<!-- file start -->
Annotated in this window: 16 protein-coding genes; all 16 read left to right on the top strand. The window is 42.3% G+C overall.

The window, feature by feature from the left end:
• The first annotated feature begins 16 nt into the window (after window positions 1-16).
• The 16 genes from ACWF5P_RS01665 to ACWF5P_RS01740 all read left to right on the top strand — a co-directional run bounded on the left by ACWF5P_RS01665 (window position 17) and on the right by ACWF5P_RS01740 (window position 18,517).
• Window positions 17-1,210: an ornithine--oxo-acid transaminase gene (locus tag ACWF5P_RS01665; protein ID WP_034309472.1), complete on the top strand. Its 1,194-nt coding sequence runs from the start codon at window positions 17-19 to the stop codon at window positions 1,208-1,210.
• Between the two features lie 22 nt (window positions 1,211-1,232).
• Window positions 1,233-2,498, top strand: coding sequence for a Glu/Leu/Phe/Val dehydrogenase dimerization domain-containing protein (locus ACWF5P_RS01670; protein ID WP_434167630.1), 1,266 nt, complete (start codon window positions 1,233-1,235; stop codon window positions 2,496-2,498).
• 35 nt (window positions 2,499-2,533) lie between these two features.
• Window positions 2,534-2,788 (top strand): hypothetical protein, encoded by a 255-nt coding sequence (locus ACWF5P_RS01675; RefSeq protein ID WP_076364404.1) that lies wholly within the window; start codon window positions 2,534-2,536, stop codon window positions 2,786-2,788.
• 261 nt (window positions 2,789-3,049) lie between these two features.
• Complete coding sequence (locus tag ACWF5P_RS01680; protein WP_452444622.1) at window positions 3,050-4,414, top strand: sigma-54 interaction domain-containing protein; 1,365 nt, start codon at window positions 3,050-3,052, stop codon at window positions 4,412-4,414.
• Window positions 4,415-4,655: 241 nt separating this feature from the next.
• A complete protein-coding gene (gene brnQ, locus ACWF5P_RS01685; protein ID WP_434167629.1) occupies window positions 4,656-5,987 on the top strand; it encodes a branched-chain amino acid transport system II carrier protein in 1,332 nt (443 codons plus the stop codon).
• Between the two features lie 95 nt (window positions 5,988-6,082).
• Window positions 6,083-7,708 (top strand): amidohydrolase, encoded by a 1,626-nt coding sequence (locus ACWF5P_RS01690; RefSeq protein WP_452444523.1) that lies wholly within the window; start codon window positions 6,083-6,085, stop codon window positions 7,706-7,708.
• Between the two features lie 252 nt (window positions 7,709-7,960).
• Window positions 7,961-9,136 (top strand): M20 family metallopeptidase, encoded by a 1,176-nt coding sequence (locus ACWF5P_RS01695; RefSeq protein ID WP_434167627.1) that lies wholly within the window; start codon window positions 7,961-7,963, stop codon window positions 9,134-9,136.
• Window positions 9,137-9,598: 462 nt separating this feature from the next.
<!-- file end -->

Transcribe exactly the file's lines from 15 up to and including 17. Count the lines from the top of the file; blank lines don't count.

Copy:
• Window positions 6,083-7,708 (top strand): amidohydrolase, encoded by a 1,626-nt coding sequence (locus ACWF5P_RS01690; RefSeq protein WP_452444523.1) that lies wholly within the window; start codon window positions 6,083-6,085, stop codon window positions 7,706-7,708.
• Between the two features lie 252 nt (window positions 7,709-7,960).
• Window positions 7,961-9,136 (top strand): M20 family metallopeptidase, encoded by a 1,176-nt coding sequence (locus ACWF5P_RS01695; RefSeq protein ID WP_434167627.1) that lies wholly within the window; start codon window positions 7,961-7,963, stop codon window positions 9,134-9,136.